Almost all farms and homesteads would benefit from having chickens. Once the decision to keep chickens is made, the first question a homesteader must decide is where exactly to put them.
When we first got our chickens, I didn’t give that much thought. We bought a storage building, added nesting boxes and roosting poles, and set it up on the edge of the woods near our house. That location has turned out to have some advantages, but they are fortuitous. When I selected the site I didn’t have foraging or shelter from predators in mind. It just looked like a reasonable place to put a coop.
For an example of how thoughtful intelligent homesteaders should plan the location of their coop, go check out this excellent post from our friends at Le Petit Canard Farm (HERE). Using permaculture design principles (and plain old good sense), they’re planning for paddock rotation, foraging food sources (a chicken “food forest”), composting and all aspects of keeping chickens sustainably. That is how it should be done and I’d like to think that if we were starting now I’d be as thoughtful and deliberate as they are being.
We keep two flocks on our farm. Our main flock free-ranges from their home-base coop. They spend a lot of time in the woods, which is great for them and for the woods, but isn’t benefiting the rest of the farm much. They sometimes will go work in the compost piles, but they’re at the outer limits of their range.
Our other flock roosts in a moveable coop and we keep them enclosed in specific areas using poultry net fencing. This flock is assigned to work garden areas; tilling, fertilizing and eliminating pests during the off-season. Right now they’re in a garden that has oats and crimson clover growing as a cover crop and that will be used for vegetables this fall. Soon they’ll be moving to a new location, as we don’t allow them in a garden area within 120 days of it having a food crop on it.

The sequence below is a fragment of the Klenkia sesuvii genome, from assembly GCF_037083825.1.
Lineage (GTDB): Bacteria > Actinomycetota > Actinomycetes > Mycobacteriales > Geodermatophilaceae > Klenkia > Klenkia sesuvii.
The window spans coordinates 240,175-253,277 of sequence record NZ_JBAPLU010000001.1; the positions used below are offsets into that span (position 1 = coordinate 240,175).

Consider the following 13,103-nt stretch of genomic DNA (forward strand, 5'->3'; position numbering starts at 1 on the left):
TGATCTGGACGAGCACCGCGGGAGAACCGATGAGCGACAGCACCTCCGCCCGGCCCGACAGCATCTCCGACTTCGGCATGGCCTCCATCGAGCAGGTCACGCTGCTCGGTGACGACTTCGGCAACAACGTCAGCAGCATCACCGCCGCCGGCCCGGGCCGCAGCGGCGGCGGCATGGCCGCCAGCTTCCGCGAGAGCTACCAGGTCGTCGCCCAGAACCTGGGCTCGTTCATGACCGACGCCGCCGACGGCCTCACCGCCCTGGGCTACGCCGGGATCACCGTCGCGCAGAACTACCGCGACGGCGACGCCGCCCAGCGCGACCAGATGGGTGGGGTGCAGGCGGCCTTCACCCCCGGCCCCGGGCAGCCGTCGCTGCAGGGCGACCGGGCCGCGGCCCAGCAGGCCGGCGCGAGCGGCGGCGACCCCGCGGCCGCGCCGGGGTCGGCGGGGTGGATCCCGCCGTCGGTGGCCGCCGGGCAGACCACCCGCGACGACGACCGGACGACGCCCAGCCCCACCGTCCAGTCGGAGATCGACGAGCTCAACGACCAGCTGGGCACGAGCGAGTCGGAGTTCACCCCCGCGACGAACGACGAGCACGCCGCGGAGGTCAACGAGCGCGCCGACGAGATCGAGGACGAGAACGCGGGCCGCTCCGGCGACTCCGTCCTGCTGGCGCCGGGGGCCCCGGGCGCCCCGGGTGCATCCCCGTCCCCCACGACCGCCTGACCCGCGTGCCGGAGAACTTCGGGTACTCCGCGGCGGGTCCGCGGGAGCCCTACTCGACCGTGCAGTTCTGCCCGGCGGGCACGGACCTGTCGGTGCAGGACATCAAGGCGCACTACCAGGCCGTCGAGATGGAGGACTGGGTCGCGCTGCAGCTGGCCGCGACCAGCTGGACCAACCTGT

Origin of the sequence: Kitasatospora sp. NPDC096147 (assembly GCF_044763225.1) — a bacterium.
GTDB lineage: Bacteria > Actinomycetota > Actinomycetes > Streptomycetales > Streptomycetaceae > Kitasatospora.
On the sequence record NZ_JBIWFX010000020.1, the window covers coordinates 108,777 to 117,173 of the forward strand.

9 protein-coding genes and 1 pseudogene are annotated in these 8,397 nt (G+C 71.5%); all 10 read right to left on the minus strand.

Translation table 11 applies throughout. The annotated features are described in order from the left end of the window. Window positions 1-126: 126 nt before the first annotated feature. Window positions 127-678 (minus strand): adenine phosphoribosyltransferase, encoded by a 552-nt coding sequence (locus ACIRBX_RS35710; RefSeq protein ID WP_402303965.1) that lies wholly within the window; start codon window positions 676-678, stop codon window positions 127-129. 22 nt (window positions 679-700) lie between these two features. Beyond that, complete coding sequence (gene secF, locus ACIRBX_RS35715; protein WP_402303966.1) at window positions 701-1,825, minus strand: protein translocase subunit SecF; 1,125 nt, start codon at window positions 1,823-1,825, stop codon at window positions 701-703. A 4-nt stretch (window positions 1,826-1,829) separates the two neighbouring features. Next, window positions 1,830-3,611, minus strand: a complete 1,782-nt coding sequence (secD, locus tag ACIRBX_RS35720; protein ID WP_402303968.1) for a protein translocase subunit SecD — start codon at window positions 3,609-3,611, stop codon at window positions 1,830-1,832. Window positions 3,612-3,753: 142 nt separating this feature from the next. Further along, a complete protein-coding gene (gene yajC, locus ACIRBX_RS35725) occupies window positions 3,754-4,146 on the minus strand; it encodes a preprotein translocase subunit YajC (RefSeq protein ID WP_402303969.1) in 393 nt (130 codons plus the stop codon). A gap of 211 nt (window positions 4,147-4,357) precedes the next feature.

Our set up works OK for us, but could definitely be improved. For example, I’m considering relocating our compost piles next year, to make it easier for the chickens to work in them. I’m also hoping to plant a mulberry tree or two near the main coop, so they have can mulberries as a supplemental food source.
We built a permanent fence around our primary coop, and ran water and electricity to it. Luckily for us the location worked out. It would be difficult and expensive to move had it not.
With portable coops and fences you have a lot more flexibility and it’s easier to correct a mistake.
Just some things to keep in mind if planning for chickens.